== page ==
Pp. 2. Endd.
R. O. 2. "The aview of a declaration of Sir George Lawson, knight," of moneys received and paid for the King's works at Berwick from 17 March, 30 Henry VIII. to 4 Oct. 31 Hen. VIII.
Accounting for the expenditure of 2,310l. received in three portions from the abbot of St. Mary's, Mr. Williams, master of the King's jewels, and Mr. Gostwick. Payments to Sir Chr. Morys touching the King's ordnance at Berwick, Newcastle, and Pomfret. For repairs made at Eland on the King's bakehouses, brewhouses, and mills; for the conduct money of masons and other artificers, horses bought, wages, and other charges.
The account is continued and made up to 15 Nov. 31 Hen. VIII., with a few further receipts and payments, leaving 65l. 19s. 11½d. in Lawson's hands on the 15th Nov.
Large paper, pp. 3.
6 Oct.
Vatican MS
Has written before that the people of this province had agreed to send to the Pope to remedy their suffering, especially at the hands of the Jews. Commends the cause warmly. Card. Pole has left to go to Rome and has left a great longing for him and an incredible renown for modesty, integrity, and virtue. Carpentras, prid. nonas Octobris, 1539.
Latin, pp. 2. From a modern copy in R. O.
7 Oct.
R. O.
C.'s Letters,
Reminds him to move the King for some honest stipend for Sir Henry Corbett, the Dutch priest. He is almost in despair of a living. Is at cost in keeping him. Croydon, 7 Oct. Signed.
P. 1. Add.: Lord Privy Seal. Endd.
7 Oct.
R. O.
I desire favour for Sir John Harcoett in the matter betwixt him and Peyssall, "and that that trade to that woman might be stopped." Montgomery Castle, 7 Oct.
Hol., p. 1. Add.: Lord Crumwell lord Privy Seal. Endd.
[8 Oct. ?]
R. O.
The King has already signified his pleasure to the bearer, late Mistress Parker, now Mistress Gylmyn, how to use herself in this journey to "our mistress that God willing shall be." (fn. 2) She has promised to make haste thither. As the King wishes her to be in her chamber, and she is poor, he desires Cromwell to set her forth as appertaineth to such an one. Wednesday night.
Hol. p. 1. Add.: Lord Privy Seal. Endd.
8 Oct.
R. O.
Mr. Pope, treasurer of the Augmentations, showed me that the King had granted to your lordship the site of the White Friars in London, but he doubted whether you had the whole lands. As your servant, being receiver of the said lands, by appointment of the chancellor of the Augmentations, I certify you that the rent of the whole is 80l. and more, and desire to know whether your lordship will have the whole receipt of the year's rent due at Mich. last. Willesden, 8 October.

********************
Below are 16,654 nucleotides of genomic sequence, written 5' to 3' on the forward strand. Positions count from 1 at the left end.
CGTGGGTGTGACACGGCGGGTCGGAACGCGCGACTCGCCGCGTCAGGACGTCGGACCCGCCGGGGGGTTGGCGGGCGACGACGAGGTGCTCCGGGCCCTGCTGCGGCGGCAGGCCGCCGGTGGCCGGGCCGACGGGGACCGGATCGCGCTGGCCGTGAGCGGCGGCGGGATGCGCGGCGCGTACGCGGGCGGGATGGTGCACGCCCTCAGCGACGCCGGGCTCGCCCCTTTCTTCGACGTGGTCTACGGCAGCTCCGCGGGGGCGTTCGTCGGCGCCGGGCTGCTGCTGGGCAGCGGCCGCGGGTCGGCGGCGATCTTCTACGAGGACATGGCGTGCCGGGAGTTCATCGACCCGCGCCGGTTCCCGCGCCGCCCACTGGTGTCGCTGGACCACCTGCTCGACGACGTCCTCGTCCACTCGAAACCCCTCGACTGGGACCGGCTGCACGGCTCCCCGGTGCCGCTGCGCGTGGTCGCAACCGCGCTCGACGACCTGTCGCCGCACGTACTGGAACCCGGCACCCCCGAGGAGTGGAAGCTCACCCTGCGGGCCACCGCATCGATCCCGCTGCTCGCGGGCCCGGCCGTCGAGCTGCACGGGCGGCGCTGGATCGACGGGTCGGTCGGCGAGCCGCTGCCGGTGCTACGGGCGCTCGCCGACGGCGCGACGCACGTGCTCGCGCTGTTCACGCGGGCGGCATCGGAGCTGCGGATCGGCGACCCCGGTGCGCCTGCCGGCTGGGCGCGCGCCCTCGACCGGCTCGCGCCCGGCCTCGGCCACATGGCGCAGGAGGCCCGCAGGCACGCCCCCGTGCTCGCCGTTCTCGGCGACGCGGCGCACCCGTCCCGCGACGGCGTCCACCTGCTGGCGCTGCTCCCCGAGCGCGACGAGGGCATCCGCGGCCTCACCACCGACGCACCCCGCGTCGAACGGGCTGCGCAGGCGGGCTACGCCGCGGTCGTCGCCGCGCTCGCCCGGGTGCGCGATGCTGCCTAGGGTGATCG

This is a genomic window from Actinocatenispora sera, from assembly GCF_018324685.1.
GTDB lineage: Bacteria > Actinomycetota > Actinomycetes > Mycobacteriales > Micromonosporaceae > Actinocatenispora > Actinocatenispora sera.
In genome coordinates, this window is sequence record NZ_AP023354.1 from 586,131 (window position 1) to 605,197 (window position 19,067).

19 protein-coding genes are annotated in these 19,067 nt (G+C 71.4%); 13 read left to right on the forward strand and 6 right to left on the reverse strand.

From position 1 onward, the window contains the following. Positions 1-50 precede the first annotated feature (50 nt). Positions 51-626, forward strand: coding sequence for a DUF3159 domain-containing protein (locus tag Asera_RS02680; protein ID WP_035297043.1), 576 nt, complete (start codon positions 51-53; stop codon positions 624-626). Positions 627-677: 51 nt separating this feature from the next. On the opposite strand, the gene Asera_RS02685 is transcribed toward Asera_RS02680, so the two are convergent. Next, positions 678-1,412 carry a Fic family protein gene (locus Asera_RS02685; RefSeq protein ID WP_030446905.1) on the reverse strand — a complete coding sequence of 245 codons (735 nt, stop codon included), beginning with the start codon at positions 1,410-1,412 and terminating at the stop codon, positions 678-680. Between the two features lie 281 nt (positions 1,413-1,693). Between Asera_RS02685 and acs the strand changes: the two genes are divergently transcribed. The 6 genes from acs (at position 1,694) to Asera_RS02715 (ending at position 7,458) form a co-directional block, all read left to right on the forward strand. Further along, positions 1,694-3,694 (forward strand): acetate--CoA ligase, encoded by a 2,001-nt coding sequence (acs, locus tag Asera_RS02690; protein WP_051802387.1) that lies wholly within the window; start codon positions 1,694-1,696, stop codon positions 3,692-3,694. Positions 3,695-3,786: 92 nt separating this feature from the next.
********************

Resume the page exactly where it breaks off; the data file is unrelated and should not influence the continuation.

Hol., p. 1. Add: Lord Privy Seal. Endd.
8 Oct.
R. O.
We have been at Sandwich, and viewed the site of the mill and the course of the river called the Delphe, and examined divers persons. Thos. Cockes, Will. Owre, Harry Posshe, Ric. Whiteffield, Thos. Smyth, and Ric. Affourde confess the course of the river to run clear above the marshes of the Level of Lydden, and that river that seweth the Marshes runs clearly under the Delphe, so that the Level receives no injury from the Delphe except when it overflows. The watercourse is stopped with weeds by the negligence of the people themselves, not by the mill. The mayor, with John Maister and Thos. Hungerford, allege that the town is damaged by the mill taking so much salt water in. The mill is a tide mill and the owner must take in salt water unless the town and country agree and scour their watercourses. Sandwich, 8 Oct. Signed.
P. 1. Add.: Lord Privy Seal. Endd.
8 Oct.
Add. MS.
f. 231.
B. M
After writing on the 3rd inst., deferred despatching this courier, expecting news from Flanders; but none came. Conversation with the Constable, as to France joining the league against the Turks, and the necessity of retaining the Venetians in it. The Constable urged that the Emperor should pass through France, both to gratify the King and to stop the mouths of those who sought to sow jealousy between the two princes, but thought it should be kept secret beforehand. The King afterwards spoke in similar terms, and said he would write to the Emperor and would make out letters for his security, &c.; adding that he would look upon this journey as the greatest honor a king of France ever received. The Queen also said the Emperor could not do a better thing.
Hesitates to give his own opinion, seeing that if this journey takes place it will be either a great remedy to the affairs of Christendom or, on the contrary, the greatest inconvenience which could happen in our time. Thinks, however, he sees appearance of good faith in those here. The King and Constable have never spoken more clearly or more invitingly, Draws further assurance from the words of the Queen and the conduct of all, since the league against the Turk was proposed. The ambassadors who follow this Court treat no business of importance and are in great suspense. The Constable has shown the writer his news from the French ambassadors in England, Venice, Rome, and elsewhere, and those from whom they would wish to get service in case of enmity are alienated, and some harshly treated, like Count William of Fustemberg.
Spanish. Modern copy from Simancas, pp. 9. Heáded: "Descifrado de las letras del embaxador de Francia," 8 Oct. 1539.
Ib. f. 236
B. M.
2. Another modern copy.
Pp. 8.
9 Oct.
R. O.